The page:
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University of Minnesota
November 16, 2011
Researcher Nevin Young led a crack team of 124 scientists in deciphering an important piece of the genetic history of legumes.
For ancient plants, two genes were definitely better than one
By Deane Morrison
In the wake of the disaster that killed the dinosaurs, the ancestors of today's crop plants reinvented themselves.
They doubled their genomes, and in that single act set the stage for feeding the world 60 million years later.
In a study published in the Nov. 16 issue of the journal Nature, researchers from the University of Minnesota and other institutions recount how sequencing the genome of a model, alfalfa-like legume revealed the monumental benefits that flowed when the ancestor of legumes acquired an extra copy of every gene.
The findings may help researchers genetically engineer legumes to do a better job of meeting the world's rising demand for nitrogen, the backbone of all protein and a major nutrient in fertilizers.
The study was the result of a collaboration among 124 co-authors at 31 institutions in eight countries. The lead gene sequencing groups were at the University of Oklahoma, the J. Craig Venter Institute, Genoscope (France), and the Wellcome Trust Sanger Institute. The other lead institutions: the University of Minnesota, CNRS/INRA-Toulouse (France), the John Innes Centre (UK), the Noble Foundation, the University of Wageningen (Netherlands), MIPS (Munich), Ghent University (Belgium), and the National Center for Genome Resources.
Legumes supply nitrogen through a partnership (called symbiosis, Latin for "living together") with bacteria that live in the roots of the plants and turn inert nitrogen from the air into a biologically usable form. The process is called nitrogen fixation.
"Legume symbiosis with nitrogen-fixing bacteria is the largest source of natural, nonsynthetic nitrogen fertilizer in agriculture," says first author Nevin Young, a plant pathology professor at the University of Minnesota. "Understanding and leveraging symbiosis is the only possible way anybody can think of to expand the amount of natural fertilizer that gets into crops. The discovery [of genome duplication's role] is important in understanding how that symbiosis works."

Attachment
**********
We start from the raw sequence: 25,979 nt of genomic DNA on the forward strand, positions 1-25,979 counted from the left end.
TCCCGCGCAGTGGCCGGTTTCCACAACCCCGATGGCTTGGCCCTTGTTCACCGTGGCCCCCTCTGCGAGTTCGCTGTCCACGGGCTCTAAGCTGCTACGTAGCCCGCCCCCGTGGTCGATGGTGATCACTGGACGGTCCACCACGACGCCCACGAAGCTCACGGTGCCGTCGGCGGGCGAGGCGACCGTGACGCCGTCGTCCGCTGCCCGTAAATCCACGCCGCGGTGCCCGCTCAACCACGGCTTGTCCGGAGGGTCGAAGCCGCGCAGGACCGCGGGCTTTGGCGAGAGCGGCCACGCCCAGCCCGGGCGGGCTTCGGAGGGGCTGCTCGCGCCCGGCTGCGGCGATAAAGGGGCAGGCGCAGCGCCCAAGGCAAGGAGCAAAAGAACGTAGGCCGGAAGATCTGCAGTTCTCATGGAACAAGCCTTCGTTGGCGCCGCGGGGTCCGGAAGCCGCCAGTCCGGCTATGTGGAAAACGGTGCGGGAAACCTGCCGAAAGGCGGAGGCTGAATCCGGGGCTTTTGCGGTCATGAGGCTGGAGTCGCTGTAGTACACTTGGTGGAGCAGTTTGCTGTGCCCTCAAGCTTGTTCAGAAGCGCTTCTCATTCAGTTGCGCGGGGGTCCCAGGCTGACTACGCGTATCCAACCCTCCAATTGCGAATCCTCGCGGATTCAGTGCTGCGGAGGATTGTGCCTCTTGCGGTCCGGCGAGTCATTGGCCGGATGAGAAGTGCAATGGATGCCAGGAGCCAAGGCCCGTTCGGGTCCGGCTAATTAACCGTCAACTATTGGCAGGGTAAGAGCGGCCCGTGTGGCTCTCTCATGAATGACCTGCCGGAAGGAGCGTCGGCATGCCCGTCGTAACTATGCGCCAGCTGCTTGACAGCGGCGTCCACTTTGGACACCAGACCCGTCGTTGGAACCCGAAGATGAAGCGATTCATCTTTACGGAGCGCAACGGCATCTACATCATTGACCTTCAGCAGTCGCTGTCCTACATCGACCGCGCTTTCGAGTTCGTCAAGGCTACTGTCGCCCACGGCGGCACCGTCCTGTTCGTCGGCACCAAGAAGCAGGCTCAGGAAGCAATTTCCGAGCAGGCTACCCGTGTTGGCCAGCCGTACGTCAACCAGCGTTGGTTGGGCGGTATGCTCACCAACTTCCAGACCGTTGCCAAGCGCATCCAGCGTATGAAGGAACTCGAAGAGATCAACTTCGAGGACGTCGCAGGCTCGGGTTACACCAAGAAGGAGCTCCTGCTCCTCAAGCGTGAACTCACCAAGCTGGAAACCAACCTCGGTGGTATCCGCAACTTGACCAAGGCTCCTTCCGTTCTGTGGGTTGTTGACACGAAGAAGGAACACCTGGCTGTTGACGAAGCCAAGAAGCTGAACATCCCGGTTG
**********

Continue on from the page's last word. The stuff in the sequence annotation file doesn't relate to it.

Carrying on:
To visualize that role, think of genes as jobs. Suppose one person is handling two jobs; he or she may well be mediocre at both. But if you could duplicate the person, you would get two people who could specialize and thus do each job better. That's what most plants, including the common ancestor of legumes, did with their genes nearly 60 million years ago.
How the genes doubled isn't known, but Young says it could have arisen from a mating where both "eggs" and "sperm" retained full-sized genomes.
Doubling the gene dose
Using the legume Medicago truncatula as the model, the researchers studied the fates of two genes in the ancestral plant, starting with the doubling of those (and all other) genes several million years after an asteroid struck Earth. That famous catastrophe occurred 65 million years ago, ending the Cretaceous Period and leading to the demise of the dinosaurs.
This simplified graphic shows how nitrogen-fixing bacteria in the roots of legumes perform the crucial first step in turning nitrogen in the air into nourishment for food plants and animals.
Both of the ancestral genes had performed dual functions. One was to help nitrogen-fixing bacteria infect the roots of the legume and enter into symbiosis with the plant. In this arrangement, the bacteria supply the plant with nitrogen so it can make protein, and in return, the plant supplies the bacteria with energy.
The ancestral genes' second function was to help the plant's roots interact with soil fungi that supply the plant with minerals, notably phosphorus, which the plant could not wrest from the soil by itself.
With the genome doubling, each ancestral gene now came in two copies. The researchers found that each copy evolved a different specialty: one involved with the plant's interactions with nitrogen-fixing bacteria, the other governing its relations with soil fungi. Both functions improved, and the ancestral legume evolved into many species, including top performers like soybeans, peas, beans, and peanuts, which supply most of the protein consumed by humans.
Cutting the fertilizer
Because of the similarity between the two plants, "everything we discover about Medicago is directly applicable to alfalfa," a major forage crop, Young says. The work will help scientists help legumes produce more nitrogen and phosphorus fertilizer.
"There are a lot of problems with fertilizers in water, and we spend a lot of money on synthetic fertilizer," says Young. "To keep agriculture sustainable, plants and people who grow plants will have to do a better job utilizing naturally occurring nutrients like nitrogen and phosphorus. [Besides legumes] the only way to make fertilizer is through mining or [fossil-fuel-intensive] factories.
"Plants can only do it with help from bacteria and fungi, and the discovery we made is important in understanding how that works."
Major U.S. funding for the research was provided by the National Science Foundation and the Noble Foundation.